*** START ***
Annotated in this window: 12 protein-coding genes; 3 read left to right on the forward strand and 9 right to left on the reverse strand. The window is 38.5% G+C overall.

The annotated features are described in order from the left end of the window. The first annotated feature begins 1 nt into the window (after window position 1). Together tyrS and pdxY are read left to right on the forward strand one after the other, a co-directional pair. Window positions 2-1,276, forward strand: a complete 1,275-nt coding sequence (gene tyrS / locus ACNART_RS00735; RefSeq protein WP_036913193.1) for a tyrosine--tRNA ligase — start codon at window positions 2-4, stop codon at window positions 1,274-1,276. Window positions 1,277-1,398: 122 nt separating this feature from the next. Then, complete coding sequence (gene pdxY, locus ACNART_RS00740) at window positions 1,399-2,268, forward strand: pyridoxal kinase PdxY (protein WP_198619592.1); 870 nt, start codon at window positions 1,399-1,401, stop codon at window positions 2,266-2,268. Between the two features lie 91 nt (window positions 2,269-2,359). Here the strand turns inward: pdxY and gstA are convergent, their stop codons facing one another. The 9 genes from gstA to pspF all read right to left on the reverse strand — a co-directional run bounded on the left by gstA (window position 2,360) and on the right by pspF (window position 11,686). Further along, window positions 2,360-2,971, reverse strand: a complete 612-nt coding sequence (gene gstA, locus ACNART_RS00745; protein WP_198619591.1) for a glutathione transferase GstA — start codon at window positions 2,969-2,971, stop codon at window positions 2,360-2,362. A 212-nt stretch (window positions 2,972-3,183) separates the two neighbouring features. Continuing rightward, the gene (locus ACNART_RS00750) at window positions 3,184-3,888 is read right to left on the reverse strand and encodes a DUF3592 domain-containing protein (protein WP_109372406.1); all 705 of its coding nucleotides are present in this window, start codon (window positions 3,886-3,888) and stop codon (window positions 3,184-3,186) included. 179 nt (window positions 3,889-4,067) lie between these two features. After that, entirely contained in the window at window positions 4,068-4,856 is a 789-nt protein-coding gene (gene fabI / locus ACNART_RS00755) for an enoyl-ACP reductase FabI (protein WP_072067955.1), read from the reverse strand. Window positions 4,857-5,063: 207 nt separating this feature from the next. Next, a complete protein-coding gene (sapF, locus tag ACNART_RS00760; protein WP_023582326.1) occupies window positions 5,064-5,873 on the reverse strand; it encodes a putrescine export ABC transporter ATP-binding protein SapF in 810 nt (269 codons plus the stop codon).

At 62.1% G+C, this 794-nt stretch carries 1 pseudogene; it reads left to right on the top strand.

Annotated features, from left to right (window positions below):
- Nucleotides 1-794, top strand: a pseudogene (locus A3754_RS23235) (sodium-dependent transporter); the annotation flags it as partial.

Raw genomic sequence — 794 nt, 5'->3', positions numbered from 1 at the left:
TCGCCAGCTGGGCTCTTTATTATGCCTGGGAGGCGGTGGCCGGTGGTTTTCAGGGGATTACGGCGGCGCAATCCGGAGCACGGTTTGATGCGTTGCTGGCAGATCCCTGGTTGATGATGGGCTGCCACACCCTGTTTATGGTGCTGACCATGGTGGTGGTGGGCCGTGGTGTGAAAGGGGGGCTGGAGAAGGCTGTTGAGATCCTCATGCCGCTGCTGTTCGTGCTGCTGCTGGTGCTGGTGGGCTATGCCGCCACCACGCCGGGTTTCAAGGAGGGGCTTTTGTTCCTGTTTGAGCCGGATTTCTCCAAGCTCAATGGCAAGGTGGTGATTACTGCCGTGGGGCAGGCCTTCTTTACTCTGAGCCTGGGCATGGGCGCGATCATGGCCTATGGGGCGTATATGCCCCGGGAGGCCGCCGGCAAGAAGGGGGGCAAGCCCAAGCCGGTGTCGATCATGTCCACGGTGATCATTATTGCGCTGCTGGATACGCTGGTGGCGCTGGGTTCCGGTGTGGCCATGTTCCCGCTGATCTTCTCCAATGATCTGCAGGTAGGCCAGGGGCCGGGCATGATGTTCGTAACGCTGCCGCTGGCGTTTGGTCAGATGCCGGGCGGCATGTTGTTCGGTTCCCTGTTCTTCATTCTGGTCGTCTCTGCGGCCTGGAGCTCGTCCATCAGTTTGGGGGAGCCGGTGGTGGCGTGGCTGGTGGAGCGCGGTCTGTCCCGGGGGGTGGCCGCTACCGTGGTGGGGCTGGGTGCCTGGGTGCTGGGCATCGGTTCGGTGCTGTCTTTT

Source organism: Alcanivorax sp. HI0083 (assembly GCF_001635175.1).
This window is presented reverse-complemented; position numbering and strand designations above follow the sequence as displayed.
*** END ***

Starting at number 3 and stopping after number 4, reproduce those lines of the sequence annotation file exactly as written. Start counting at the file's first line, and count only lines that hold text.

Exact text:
At 62.1% G+C, this 794-nt stretch carries 1 pseudogene; it reads left to right on the top strand.

Annotated features, from left to right (window positions below):